Host-cell proteins (HCPs) must be assessed early in biopharmaceutical product development to establish the efficiency of a purification process. Liquid chromatography coupled with mass spectrometry (LC-MS) is a strong orthogonal method for HCP identification and quantitation. During an 18 March 2021 “Ask the Expert” presentation, Christina Morris (senior scientist at BioPharmaSpec) explained how MS analyses can enhance process development (PD), then presented considerations for generating spectral libraries, selecting samples for quantitation, and reviewing data.
Spectral Libraries: A typical MS workflow comprises spectral-library creation, sample analysis, and data review. Libraries are constructed using information-/data-dependent acquisition (IDA/DDA), which collects HCP data with high confidence because fragment ions observed during a run can be attributed to defined precursor signals.
Typically, IDA/DDA analysis is performed on host-cell lysate. Doing so generates a library that is specific to a product’s purification process, which is important because even small changes in a manufacturing process can influence a drug product’s HCP population. However, generating lysate can be time- and resource-intensive. The molecular complexity of lysate also can increase chromatography costs.
Alternatively, in-process samples or drug substance/product (DS/DP) samples can be used when host-cell lysate is difficult to generate or when an overview is preferred, with less focus on low-abundance HCPs. These strategies streamline sample preparation and significantly reduce experimental time and costs. But compared with a lysate workflow, sample-based libraries yield lower-confidence data and increase the risk of missing low-abundance HCPs.
A third option is to base spectral libraries on host cell line standards. Doing so generates a broad HCP library and reduces timelines and costs for library setup. Unlike libraries derived from host-cell extracts, those based on cell-line standards are not process specific.
Sample Selection: Quantitation involves data-independent acquisition (DIA) of mass spectra. Such testing can provide highly reproducible results and scan for weak signals from low-intensity HCPs, raising several possibilities for HCP quantitation strategy. Thus, analysts should consider different sample-selection rationale.
One option is to conduct an overview analysis based on samples (sometimes from multiple batches) representing one or two process stages. That approach is ideal for monitoring improvements to a purification step and performing relative quantitation of DS/DP for orthogonal confirmation of other findings.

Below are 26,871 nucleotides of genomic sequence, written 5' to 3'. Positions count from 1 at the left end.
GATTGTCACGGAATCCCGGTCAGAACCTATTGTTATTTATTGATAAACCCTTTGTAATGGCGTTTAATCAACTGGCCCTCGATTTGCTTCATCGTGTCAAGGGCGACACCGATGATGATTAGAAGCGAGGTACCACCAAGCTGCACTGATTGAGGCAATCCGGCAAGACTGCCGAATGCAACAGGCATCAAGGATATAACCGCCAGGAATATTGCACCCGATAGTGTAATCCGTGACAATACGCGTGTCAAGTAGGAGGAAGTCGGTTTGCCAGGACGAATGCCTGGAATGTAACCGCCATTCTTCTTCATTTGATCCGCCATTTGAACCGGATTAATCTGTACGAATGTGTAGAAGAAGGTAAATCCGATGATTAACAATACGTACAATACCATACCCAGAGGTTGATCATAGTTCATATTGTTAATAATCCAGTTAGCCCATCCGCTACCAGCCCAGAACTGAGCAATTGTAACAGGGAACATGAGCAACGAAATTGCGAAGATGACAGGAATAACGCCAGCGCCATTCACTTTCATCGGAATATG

Full assessment requires samples that span a DP’s entire purification process. Such evaluation helps when PD teams must rely on orthogonal testing in lieu of reliable enzyme-linked immunosorbent assays (ELISAs) and when process changes upstream necessitates quick evaluation of HCP clearance. A complete workup also can help establish HCP clearance efficiency for regulatory submissions.
Analysts can apply heavy-isotope labels to final DP samples in cases requiring absolute quantitation. Such analyses can help to establish HCP clearance when relative quantitation using a label-free method finds that HCP quantities have approached a process’s clearance threshold.
Data Limitations: Analysts use proteomics software to match observed signals with those in a spectral library and to estimate HCP concentrations. MS for HCP analysis generates large data sets with thousands of possible HCP hits, which is why bioinformatics tools are needed to filter results. But because such tools have limitations, analysts should be aware of HCP misassignment. Weak library data can prompt software to underestimate peptide-confidence scores and exclude HCPs. Concerns also arise with retention-time alignment. Sometimes areas with the same signal are assigned wrongly to different HCPs; selection of the wrong area within a retention-time window can lead to high method error rates across replicates. Manual review of selected HCPs — e.g., those of the highest intensity — helps to weed out false identifications.
Data quality depends on method quality and suitability. Because different DS/DPs and processes raise distinct concerns, analysts must consider process- and project-specific variables.
Questions and Answers
Can the same spectral library be used for multiple DPs? Although a lysate-derived library might be suitable for multiple DP lots, differences in growth and stress conditions can influence how a cell line expresses a protein product. A cell line should be characterized as it is used in a particular process for a specific DS.
Will regulators accept data from a generic ELISA kit if orthogonal MS data are available? That depends on a kit’s HCP coverage. High-coverage kits accompanied by MS data might suffice, but low-coverage kits are unlikely to instill confidence, even with MS data.